These and other objects of the invention will become apparent from the description of the invention which follows.
According to the invention a cardiac rhythm therapy is provided which is noninvasive, painless and non toxic. The therapy involves the combination of low frequency transthoracic ultrasound and a pharmaceutical composition. The composition comprises microbubbles of a diameter of about 0.1 to 10 microns, the interior of which has been enhanced with an insoluble gas such as fluorocarbon gas, helium or sulfur hexafluoride and which gas is encapsulated in a protein-coated shell. The invention uses agents and methods traditionally used in ultrasound imaging and as such provides a means for visualization of the heart as the rhythm is induced. Quite unexpectedly it was found that the insoluble gas microbubbles of the invention in combination with low frequency ultrasound act themselves inducing, or pacing atrial and ventricular rhythms in animals, and induction can be manipulated by directing the ultrasound to either the atrium or ventricle. This strategy can be used in any of a number of cardiac rhythm strategies. For example it can be used to non-invasively convert patients to a regular rhythm from atrial fibrillation. It could also be used as a diagnostic to identify patients who are vulnerable to ventricular rhythm disturbances. These are just two examples of potential uses for this strategy and are not intended to limit the invention in any way. Other uses are described and exemplified herein and will be obvious to those of skill in the art from the teachings herein.
FIG. 1 is an electrocardiogram illustrating the induction of normal sinus rhythm through application of microbubbles and ultrasound according to the invention.
Ultrasonic imaging has long been used as a diagnostic tool to aid in therapeutic procedures. It is based on the principle that waves of sound energy can be focused upon an area of interest and reflected to produce an image. Generally an ultrasonic transducer is placed on a body surface overlying the area to be imaged and ultrasonic energy, produced by generating and receiving sound waves, is transmitted. The ultrasonic energy is reflected back to the transducer where it is translated into an ultrasonic image. The amount of characteristics of the reflected energy depend upon the acoustic properties of the tissues, and contrast agents which are echogenic are preferably used to create ultrasonic energy in the area of interest and improve the imaging received. For a discussion of contrast echographic instrumentation, see, DeJong and, “Acoustic Properties of Ultrasound Contrast Agents”, CIP-GEGEVENS KONINKLIJKE BIBLIOTHEEK, DENHAG (1993), pp. 120 et seq.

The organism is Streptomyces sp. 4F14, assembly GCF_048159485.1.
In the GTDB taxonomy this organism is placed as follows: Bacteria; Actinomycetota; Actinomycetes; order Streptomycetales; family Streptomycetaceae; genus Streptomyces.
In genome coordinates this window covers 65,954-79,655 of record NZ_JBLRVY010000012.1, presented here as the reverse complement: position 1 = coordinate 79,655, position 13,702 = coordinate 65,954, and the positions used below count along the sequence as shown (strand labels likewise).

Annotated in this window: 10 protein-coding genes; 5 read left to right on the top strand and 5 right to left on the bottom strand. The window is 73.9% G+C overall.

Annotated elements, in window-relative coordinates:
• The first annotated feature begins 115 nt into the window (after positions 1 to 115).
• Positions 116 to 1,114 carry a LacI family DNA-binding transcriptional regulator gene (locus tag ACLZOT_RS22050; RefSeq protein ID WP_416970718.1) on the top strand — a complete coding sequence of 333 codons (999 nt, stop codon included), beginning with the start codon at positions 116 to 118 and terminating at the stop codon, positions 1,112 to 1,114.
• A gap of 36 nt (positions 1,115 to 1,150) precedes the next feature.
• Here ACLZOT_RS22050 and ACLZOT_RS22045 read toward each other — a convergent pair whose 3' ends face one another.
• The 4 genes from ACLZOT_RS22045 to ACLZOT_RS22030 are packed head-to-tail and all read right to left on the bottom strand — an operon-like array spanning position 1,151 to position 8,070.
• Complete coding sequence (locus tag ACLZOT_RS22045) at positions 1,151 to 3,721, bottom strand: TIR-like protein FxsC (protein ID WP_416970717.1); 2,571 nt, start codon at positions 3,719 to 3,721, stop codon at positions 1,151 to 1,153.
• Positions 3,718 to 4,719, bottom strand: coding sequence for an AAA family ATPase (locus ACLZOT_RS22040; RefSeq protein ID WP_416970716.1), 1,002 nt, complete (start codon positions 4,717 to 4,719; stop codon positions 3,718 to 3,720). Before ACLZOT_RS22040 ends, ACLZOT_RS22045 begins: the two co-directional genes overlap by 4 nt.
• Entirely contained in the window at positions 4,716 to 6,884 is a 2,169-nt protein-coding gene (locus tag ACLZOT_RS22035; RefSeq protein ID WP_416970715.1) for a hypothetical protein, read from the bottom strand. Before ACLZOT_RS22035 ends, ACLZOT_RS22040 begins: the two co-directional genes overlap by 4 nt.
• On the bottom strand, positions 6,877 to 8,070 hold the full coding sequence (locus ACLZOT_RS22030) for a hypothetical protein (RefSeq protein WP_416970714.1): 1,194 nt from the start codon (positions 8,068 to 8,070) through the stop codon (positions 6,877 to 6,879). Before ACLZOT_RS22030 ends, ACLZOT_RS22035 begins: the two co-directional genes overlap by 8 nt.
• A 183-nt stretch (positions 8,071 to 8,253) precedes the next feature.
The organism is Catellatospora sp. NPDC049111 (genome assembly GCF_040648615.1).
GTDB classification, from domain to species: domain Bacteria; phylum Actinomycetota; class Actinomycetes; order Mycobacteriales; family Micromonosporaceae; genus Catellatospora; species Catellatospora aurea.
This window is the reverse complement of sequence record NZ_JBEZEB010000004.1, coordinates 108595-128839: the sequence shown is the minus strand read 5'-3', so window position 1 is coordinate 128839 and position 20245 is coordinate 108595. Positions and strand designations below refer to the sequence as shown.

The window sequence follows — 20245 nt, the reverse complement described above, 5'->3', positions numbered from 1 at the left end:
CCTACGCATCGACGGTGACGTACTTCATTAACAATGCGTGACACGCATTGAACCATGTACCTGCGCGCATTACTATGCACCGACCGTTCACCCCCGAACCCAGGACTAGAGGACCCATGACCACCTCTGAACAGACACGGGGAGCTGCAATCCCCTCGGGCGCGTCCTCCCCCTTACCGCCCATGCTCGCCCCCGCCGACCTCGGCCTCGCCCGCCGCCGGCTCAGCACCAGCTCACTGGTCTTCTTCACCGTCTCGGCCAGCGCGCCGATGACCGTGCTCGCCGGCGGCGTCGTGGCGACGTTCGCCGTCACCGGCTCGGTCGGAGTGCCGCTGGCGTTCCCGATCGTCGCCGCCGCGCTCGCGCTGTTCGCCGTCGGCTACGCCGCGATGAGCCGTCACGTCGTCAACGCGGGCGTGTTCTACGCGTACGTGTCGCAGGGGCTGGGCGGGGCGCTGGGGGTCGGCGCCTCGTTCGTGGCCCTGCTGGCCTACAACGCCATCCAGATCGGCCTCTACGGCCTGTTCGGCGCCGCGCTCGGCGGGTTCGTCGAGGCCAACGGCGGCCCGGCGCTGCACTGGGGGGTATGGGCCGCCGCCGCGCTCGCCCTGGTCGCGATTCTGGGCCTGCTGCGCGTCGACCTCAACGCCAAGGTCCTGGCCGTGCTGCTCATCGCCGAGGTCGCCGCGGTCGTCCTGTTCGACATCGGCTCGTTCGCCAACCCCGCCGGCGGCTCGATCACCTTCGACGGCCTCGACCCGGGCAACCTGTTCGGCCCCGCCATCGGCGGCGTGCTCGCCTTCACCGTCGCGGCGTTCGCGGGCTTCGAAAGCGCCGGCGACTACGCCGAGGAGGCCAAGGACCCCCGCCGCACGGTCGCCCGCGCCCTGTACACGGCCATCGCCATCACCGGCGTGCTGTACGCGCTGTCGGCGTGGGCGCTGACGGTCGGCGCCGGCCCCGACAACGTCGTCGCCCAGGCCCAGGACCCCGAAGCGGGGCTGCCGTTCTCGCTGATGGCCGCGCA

Contrast echocardiography has been used to delineate intracardiac structures, assess valvular competence, and demonstrate intracardiac shunts. Myocardial contrast echocardiography has been used to measure coronary blood flow reserve in humans. Myocardial contrast echocardiography has been found to be a safe and useful technique for evaluating relative changes in myocardial perfusion and delineating areas at risk.
Ultrasonic vibration has also been used in the medical field to increase the absorption of various medicaments. For example in Japanese Patent Kokai number 115591/1977 discloses that percutaneous absorption of a medicament is enhanced by applying an ultrasound vibration. U.S. Pat. Nos. 4,953,565 and 5,007,438 also disclose a technique of percutaneous absorption of medicaments by the aid of ultrasonic vibration. U.S. Pat. No. 5,315,998 discloses a booster for drug therapy comprising microbubbles in combination ultrasonic energy to allow the medicament to diffuse and penetrate at the site of interest.
Quite surprisingly applicant has demonstrated that a microbubble composition in combination with ultrasound therapy can act as an inducer or pacer for atrial and ventricular arrhythmias in animals.
According to the invention a microbubble composition given intravenously in combination with ultrasound continuous wave of 1 mega hertz ultrasound probe as opposed to an imaging probe will induce either ventricular, junctional, or atrial paced beats. The duration of the paced rhythm is dependent on microbubble concentration in the left ventricular cavity and may be programmed by the infusion rate of microbubble composition. The type of beat that is induced (ventricular, junctional, or atrial) is dependent on where the ultrasound beam is directed. For example if the beam is directed towards the atrium atrial beats are induced. This inducing action is not observed with either ultrasound or microbubble composition alone.